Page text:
6 plants to provide colour and to attract wildlife in autumn
Updated: Sep 10, 2020
Summer months always seem to last shorter than wintertime. And although autumn is already in the air we can prolong this summer vibe by adding plants to our borders that will flower throughout the next months.
Additionally, If you want to make your garden wildlife-friendly it’s important to provide food for pollinators all year round - many species still look for nectar-rich plants over the winter (I won't be going into details here - I recommend this article if you are interested in what busy bees do during winter months).
Okay, so here we go:
Dahlias’ colours and shapes will catch people’s eyes and will make them stop when walking through the garden (certainly this is how they work for me).
If you will provide them the right care - grow them in full sun in fertile soil, stake them, not let them dry out during hot spells and regularly deadhead them - you will be able to enjoy their flowers from summer through the autumn (especially if you live in the south of the UK).
For bee-friendly option look for single or semi-double varieties like: ‘Bishop of Leicester’, ‘Bishop of Llandaff’, ‘Chimborazo’, ‘Yellow Hammer’, ‘Happy single wink’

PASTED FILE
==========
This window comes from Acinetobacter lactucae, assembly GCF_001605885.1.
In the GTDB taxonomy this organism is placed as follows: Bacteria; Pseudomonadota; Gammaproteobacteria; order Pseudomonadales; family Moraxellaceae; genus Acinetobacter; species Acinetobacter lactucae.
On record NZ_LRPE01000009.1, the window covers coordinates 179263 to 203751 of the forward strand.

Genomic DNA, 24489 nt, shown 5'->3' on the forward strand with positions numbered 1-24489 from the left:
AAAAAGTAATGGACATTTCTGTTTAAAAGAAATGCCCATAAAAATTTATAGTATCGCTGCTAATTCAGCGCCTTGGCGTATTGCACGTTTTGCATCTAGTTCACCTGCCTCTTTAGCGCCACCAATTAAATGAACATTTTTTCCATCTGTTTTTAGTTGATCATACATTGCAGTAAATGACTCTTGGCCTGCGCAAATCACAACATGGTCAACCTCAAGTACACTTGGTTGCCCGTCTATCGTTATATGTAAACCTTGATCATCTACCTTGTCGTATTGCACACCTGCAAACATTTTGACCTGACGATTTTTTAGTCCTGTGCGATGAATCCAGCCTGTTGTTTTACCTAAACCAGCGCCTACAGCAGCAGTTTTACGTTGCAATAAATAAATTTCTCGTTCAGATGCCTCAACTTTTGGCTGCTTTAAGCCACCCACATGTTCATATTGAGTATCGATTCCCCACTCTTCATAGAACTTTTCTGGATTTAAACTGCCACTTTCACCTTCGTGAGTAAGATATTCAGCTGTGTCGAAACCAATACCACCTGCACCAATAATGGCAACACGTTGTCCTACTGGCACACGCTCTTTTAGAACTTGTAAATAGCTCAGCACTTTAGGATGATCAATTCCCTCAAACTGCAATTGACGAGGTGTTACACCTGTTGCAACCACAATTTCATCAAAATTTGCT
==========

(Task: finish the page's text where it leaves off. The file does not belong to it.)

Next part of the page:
Japanese anemone is one of those universal plants that work great in mixed bord
These anemones will grow in full sun as well as in partial shade and would deal well with both hot and cold weather. What else do we need?
Rudbeckia's intense colours will not let summer go so easily from your garden. Rudbeckias are most known for their yellow blooms but there are also orange and red flowering varieties.
Very satisfying to grow from seeds as they are easy to grow and each plant gives plenty of flowers right into the autumn. Thrives best in full sun.
Sweet scabious (Sacbiosa atropurpurea)
Another win-win: not too fussy about place to grow, they make great cut flowers, look amazing filling out the border and with its nectar and pollen-rich flowers these are very valuable for the wildlife-friendly garden (especially bees, butterflies and moths and if left for winter it will provide seeds for birds)
They are hardy perennials with succulent leaves which can be a great addition as an architectural plant in borders or in a gravel garden. They thrive in well-draining, light soil.
Hylotelephium starts to flower late summer throughout autumn and those rich in nectar flowers will attract and provide food for pollinators.
If you’d like to add some contrast to your garden have a look at the dramatic, dark foliage of the variety ‘Purple Emperor’ or 'Desert Black'
Baneberry (Actaea sp)
Another proposition for shady borders/woodland gardens. It's often chosen for its foliage but spikes of small scented flowers late in the season is a big bonus - and also wildlife love them! The plant is easy to care, it is fully hardy, likes moist soil and will grow in partial and full shade. The flowers are rich in both nectar and pollen and will provide food for bees, butterflies and other pollinators. Don’t cut it straight after flowering - it will develop seed heads which will provide interest for winter months and will attract birds.
Of course, there are much more beautiful plants to enjoy during autumn.
Do you have any favourites?